After reading this book I read three more by Solnit; she has quickly become one of my favourite authors. I can not recommend this book enough. It will change the way you see human interaction, and I think everyone should read it.
3 First Among Equals by Jeffrey Archer
This novel follows the political ascent of four MPs from birth, as they battle it out for the highest throne: Prime-minister.
Now for the selling line: it’s not a good novel… however, trust me, it is the best crap one, with all the Machiavellian power play of House of Cards, scope and unpredictability of Dickens – complete with the vocabulary of a 10-year-old.
Four protagonists allow for four personal tragedies, four windfalls, four crises – you just couldn’t get more needless drama in there if you tried. What you sadly can’t take from House of Cards is the glamour. If you’re looking for the sexiness of politics, look elsewhere. True to the setting of the 60s and 70s, most politicians were male, pale and stale, but beneath the grey exterior lie four Machiavellian disciples of the first rank.
Archer is a Dickensian writer if there ever was one; every chapter ends on a cliff-hanger; fortune favours the morally-upright, brave and determined; one MP has a mysterious benefactor that makes Great Expectations’ Abel Magwitch seem a miserly scrooge; and success is down to your merit if you push for it. That last bit is a message I need come January, when I start making ever more excuses for coming up short on my New Year’s resolutions.
“…all the Machiavellian power play of House of Cards, scope and unpredictability of Dickens and vocabulary of a 10-year-old”
Nonetheless, Archer always forces the slow pendulum of personal progress and achievement back into movement. “I want to be the Prime minister!” I announced with the wideeyed smile of ten year-old ignorance and youthful ambition 0 thanks to this novel. (I’m not making it sound like a self-help book, am I?)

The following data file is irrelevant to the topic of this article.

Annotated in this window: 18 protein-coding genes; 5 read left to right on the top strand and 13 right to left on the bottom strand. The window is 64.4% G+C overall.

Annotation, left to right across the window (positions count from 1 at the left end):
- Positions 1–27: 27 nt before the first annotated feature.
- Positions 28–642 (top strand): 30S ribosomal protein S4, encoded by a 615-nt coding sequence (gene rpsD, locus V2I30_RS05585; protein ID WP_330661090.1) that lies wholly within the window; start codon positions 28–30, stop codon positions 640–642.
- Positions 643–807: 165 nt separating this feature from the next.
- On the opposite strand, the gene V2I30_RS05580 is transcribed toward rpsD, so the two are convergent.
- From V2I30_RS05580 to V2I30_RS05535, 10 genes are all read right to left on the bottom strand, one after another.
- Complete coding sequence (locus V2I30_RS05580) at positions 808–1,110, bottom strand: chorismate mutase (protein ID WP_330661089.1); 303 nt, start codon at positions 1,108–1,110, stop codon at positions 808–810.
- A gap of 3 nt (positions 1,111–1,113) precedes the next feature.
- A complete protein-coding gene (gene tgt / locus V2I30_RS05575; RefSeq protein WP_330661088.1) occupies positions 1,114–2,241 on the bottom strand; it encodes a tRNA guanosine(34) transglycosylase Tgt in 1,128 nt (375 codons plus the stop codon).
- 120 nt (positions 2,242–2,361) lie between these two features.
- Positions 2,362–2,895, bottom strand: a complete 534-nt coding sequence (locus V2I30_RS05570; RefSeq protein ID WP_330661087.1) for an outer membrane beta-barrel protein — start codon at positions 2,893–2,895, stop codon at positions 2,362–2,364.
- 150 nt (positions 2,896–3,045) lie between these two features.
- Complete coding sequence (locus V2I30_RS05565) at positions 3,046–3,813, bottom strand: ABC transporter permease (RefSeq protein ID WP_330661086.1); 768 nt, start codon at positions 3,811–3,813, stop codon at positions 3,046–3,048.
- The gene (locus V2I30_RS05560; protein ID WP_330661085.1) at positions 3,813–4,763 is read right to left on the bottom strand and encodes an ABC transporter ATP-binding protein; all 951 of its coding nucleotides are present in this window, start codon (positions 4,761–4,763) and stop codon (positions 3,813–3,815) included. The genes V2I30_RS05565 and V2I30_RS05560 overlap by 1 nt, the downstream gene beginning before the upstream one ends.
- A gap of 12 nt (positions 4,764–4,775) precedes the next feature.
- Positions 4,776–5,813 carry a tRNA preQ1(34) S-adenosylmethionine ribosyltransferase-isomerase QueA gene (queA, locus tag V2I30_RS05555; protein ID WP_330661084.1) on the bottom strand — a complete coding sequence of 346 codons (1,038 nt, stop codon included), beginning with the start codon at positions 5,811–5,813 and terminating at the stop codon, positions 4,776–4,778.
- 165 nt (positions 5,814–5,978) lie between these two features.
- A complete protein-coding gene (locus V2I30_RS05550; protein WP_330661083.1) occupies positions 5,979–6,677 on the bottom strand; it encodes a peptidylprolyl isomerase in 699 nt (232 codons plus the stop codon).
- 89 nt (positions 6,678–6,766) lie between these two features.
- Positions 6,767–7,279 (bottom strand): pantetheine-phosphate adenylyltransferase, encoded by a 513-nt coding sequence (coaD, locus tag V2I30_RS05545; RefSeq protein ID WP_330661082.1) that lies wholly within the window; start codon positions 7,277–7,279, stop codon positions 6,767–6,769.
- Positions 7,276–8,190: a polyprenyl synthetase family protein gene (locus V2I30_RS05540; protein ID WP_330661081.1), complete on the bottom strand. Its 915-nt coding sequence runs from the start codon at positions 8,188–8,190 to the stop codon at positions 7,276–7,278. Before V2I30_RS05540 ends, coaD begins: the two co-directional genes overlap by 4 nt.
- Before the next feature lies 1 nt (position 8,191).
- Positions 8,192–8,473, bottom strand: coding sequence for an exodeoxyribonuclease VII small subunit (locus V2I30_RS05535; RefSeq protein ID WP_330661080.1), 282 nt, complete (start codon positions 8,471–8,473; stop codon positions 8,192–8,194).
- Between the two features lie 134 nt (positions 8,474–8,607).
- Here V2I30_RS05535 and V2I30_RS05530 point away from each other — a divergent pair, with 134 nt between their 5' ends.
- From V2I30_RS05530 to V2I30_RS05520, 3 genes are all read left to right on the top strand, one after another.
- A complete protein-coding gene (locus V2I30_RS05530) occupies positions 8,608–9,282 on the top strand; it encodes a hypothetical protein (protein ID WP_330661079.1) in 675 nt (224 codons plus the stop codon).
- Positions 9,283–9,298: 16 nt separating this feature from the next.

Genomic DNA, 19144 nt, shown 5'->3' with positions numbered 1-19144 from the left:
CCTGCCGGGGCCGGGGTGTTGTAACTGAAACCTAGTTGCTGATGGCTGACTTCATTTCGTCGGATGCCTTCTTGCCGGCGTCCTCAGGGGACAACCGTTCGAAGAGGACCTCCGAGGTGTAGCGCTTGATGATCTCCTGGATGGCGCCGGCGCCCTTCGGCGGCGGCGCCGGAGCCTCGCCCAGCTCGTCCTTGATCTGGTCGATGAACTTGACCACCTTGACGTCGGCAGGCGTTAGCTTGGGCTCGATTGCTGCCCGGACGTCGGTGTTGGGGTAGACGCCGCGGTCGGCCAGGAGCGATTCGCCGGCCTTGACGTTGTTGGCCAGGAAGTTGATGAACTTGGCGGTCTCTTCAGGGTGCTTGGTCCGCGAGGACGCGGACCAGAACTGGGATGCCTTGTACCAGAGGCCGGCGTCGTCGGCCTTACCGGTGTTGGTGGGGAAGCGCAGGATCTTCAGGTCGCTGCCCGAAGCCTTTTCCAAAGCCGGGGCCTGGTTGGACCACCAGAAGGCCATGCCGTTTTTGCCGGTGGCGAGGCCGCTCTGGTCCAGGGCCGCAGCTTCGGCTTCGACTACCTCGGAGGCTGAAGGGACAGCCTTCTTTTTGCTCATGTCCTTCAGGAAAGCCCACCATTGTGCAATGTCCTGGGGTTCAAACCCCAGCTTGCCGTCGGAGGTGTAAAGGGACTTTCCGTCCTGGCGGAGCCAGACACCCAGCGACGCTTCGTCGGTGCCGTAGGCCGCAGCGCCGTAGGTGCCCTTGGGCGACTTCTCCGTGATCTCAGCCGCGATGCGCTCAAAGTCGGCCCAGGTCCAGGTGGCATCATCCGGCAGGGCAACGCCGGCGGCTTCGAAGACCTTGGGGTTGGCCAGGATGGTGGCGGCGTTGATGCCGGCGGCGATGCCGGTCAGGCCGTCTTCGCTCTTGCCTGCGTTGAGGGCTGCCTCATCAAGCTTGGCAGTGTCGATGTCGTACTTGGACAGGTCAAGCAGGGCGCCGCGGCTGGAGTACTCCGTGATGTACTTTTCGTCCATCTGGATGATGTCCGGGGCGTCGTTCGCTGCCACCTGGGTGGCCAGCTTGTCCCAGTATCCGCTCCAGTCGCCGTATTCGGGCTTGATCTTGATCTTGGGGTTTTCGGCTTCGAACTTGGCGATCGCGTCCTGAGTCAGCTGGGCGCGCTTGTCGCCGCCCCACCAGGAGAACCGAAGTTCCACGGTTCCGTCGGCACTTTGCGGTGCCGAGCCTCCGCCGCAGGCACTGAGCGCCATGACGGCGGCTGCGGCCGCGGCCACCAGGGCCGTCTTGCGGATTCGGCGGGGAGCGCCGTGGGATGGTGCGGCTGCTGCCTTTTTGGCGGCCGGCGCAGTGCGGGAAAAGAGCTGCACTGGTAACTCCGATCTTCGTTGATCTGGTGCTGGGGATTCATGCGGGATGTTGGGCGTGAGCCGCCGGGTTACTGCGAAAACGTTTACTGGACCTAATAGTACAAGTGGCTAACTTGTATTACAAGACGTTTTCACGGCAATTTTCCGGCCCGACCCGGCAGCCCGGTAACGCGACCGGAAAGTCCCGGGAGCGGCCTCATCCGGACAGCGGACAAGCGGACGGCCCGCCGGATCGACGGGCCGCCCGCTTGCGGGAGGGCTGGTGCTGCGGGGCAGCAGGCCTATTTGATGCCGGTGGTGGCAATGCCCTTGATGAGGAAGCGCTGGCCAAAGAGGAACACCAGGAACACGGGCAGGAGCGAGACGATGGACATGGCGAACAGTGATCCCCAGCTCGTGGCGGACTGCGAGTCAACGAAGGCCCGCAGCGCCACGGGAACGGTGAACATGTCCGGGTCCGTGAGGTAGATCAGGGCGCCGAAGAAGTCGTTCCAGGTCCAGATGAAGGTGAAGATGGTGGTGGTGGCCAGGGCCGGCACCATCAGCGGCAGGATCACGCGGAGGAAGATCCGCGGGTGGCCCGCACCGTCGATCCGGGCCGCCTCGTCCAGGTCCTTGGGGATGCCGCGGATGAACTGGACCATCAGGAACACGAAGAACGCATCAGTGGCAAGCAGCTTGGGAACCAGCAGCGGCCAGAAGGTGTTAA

Undoubtedly, this book is twaddle – but it is one that filled me with drive and ambition. As you lose sight of your New-Year’s resolutions and the cold makes you hide away under your duvet, my top-tip for boosting your spirits is to save some space in that foetal-positioned-despair for this little treasure.
4 Bitch Planet #1 by Deconnick and De Landro
Since Kelly Sue DeConnick announced her newest venture into the feminist comic medium, people envisaged a sharp-witted, brutal and all-out fantastic book. They weren’t wrong. DeConnick and artist Valentine De Landro offer a “what if” look at a world where women who are “noncompliant” in a 70’s style, exploitative world, are shipped off to a ‘Bitch Planet.’
Luckily for the reader, it’s all satirical. DeConnick described the pitching point for this series as being “born of a deep and abiding love for exploitation and women in prison movies of the 1960s and 1970s”. Where “it’s so deeply awful and delicious, like those candies that are bad for you.”
DeConnick’s tone throughout the entire book echoes this description, and it is with the help of De Landro that it comes to light. Mr. Collins’ goal is to return someone from said ‘Bitch Planet’ – however it is not certain, until he reveals that he has had an affair, as to who it is.
The intensity of the patriarchy is only revealed in the last few pages, with Mr Collins’ getting his mistress back and not his wife. Bitch Planet #1 is truly one of the most bizarre and intelligently approached comics I’ve ever read. Even without all of the dialogue that DeConnick wrote for this book, De Landro’s art carries the satirical brevity of how oppressed women are in this society. Bitch Planet #1 is the slap that modern society needs.
What are your top picks for winter respite reading? Comment below or write to us on our Facebook and Twitter pages!bookmark me